And listen, I may disagree with what you do and say, but I’ll defend to the death your right to do it and say it. But in this case, I’m going to call out general bad form; and hope that you can open your eyes to maybe taking things a step too far. Maybe disrespecting the American flag is actually not patriotic but in fact insulting to many fellow Americans.

Sincerely,

Irked In Rural America

#COVID-19 · Nursing

Therapist Friends

My sons started kindergarten. I have minimal pictures because I’m generally bad at taking pictures. I like to think it’s because I’m being present in the moment and just soaking up the emotion of it all. But it’s also because I forget. The first day the school and aftercare program lost them. They were never lost. They just didn’t get off the bus at the aftercare stop. So I thought they were lost. I had epic Mama bear panic ten minutes of tearing out of my office while picturing just pulling over every bus I pass and going up them aisle by aisle until I found them. But then the school secretary verified with Dattco the boys were still on the bus with a sleeping child who also missed their stop.

Nothing like a good adrenaline rush after a morning of blubbering for my week to start on the right foot.

The highlights I get from the boys are the bus rides, hot lunch, and yeah. That’s all they really talk about. I’m assuming there is some learning that occurs but who knows.

The great thing about being friends with therapists are moments. My friend and I were hiking in the woods. We had already dissected the boys being lost on the bus where I received validation that I was within my rights to have epic crazy town ten minutes.

There was a road within a half mile of where we were hiking. We just couldn’t seem to get there from the paths we kept choosing. There was a lovely orange circle that looked really easy and was 2.1 miles. Perfect. Then we were on blue. Then we were on blue/yellow. Then we were on orange/yellow. Then I don’t know how but we ended up in an unmarked section where another person emerged looking confused.

We kept walking. I was sweaty, hot, and cranky by this time. Meanwhile my friend who is a therapist says, “Maybe we are just supposed to be lost in the woods right now. Maybe this is exactly what we both need right now.” She literally says this smiling and if she could have been skipping I feel like she would have been. There I am the nurse. The nurse is like oh hell the fuck no fucking way are we supposed to be fucking lost and sweaty…and I’m not skipping. I keep that all inside though as I mentally handslap my forehead and look at her smiling positive attitude and try to channel the therapist side of me.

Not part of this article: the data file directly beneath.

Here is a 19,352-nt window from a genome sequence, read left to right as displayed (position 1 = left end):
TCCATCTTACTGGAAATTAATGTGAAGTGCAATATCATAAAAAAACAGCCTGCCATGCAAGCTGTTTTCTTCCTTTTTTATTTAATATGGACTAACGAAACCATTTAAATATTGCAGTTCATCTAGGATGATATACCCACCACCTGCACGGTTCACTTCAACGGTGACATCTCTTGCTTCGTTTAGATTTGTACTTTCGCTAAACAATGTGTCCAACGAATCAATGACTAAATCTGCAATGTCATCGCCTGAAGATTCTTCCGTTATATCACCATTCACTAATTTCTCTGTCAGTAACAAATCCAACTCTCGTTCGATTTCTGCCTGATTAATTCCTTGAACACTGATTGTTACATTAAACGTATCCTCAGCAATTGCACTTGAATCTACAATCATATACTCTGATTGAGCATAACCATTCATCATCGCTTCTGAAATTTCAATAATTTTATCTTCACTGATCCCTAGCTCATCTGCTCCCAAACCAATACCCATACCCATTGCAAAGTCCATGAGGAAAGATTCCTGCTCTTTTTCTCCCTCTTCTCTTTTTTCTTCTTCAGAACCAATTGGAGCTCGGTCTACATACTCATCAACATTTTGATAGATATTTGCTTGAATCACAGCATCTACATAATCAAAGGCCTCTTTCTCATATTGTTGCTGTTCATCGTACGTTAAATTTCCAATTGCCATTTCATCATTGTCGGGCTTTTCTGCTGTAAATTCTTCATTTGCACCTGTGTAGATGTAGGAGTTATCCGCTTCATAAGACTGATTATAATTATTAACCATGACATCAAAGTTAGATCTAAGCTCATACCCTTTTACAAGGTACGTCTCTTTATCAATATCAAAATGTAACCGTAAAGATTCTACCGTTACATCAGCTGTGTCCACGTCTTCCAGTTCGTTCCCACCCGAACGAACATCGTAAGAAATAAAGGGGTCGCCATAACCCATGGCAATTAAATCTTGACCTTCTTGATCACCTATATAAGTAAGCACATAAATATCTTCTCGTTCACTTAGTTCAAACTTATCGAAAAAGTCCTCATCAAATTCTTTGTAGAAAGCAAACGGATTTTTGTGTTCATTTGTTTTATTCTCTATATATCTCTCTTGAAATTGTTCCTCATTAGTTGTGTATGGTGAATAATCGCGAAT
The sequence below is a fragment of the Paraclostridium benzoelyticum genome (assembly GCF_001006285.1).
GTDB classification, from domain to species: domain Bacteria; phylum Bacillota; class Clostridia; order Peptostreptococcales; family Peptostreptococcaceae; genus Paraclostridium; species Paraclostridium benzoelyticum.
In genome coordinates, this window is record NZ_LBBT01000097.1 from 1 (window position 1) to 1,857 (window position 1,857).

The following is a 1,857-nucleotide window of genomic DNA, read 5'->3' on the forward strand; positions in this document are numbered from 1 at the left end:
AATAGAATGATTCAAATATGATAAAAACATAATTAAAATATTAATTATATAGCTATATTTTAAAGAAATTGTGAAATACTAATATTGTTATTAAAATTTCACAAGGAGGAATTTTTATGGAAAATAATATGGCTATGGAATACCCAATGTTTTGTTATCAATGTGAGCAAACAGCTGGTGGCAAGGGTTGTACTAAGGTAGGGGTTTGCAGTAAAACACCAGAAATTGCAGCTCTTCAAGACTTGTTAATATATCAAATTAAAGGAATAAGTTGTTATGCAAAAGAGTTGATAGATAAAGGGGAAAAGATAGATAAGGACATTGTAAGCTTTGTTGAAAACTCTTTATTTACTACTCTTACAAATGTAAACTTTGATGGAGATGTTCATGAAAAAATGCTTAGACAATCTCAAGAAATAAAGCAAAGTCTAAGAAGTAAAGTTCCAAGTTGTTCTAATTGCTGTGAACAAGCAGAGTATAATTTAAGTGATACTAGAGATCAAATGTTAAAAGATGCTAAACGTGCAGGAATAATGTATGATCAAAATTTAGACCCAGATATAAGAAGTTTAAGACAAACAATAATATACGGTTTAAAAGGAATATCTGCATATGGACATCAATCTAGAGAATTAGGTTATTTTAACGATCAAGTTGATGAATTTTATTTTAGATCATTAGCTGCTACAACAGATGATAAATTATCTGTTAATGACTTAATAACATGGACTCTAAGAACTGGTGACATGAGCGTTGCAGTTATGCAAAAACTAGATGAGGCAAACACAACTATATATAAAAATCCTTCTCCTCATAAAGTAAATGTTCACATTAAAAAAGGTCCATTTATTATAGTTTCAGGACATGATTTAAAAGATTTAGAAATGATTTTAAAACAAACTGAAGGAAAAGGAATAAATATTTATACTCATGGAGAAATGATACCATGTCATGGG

I gotta be honest. I couldn’t find it. But I did smile because how therapist-y was that moment? And literally. I just pictured her skipping.

(She sometimes reads my blog…I say this with love my friend)

I’m not sure the plus side of friends with nurses. We swear a lot. We are blunt. And you send us pictures of random skin conditions and expect diagnosis and treatment. Literally happened the same day from another friend and is not uncommon; not even a trigger warning usually just a random picture of a body part with a rash. (She never reads my blog but on the off chance: with love also my friend)

My therapist friends and I are careful to never do therapy on one another. And if some one starts to sound to therapist-y we will say, “Stop therapizing” at which point there will be denial they are therapizing but also a general backing off and trying to approach differently. The pro’s of therapist friends are we can get into deep analytical discussions that other people would find boring. They also say things when we are lost in the woods that are annoyingly positive but also hilarious because it’s beyond comprehension to me how some one can be that positively existential while hot sweaty and lost.

When I went into psychiatric nursing I never thought of a by product being a cache of therapist friends that would develop over time. But here we are. It’s been interesting evolving from emergency department co-workers to psychiatry. They are all a little messed up but in very diverse and special ways. I vibe with both sets. Definitely my people.

What’s nice is that I can be therapist-y and a nurse. Typical intake with a nurse goes something like this, “So you were a nurse?” “Yeah, but I’m still a nurse, I’m just an NP now.” “Yes but in psych.” “Yeah….okay. I worked in the pedi-ED”. “Aw shit. Okay so you’ve been in it.” “Yeah, you?” “ICU. (or ED. or MICU. etc.)” “Nice, you see other psych providers?” “yeah they don’t know shit.” “Yeah, it’s hard to describe what it’s like seeing some one’s insides or holding their brains in your hands.” “Yeah. I like you. I’m so glad I found you.”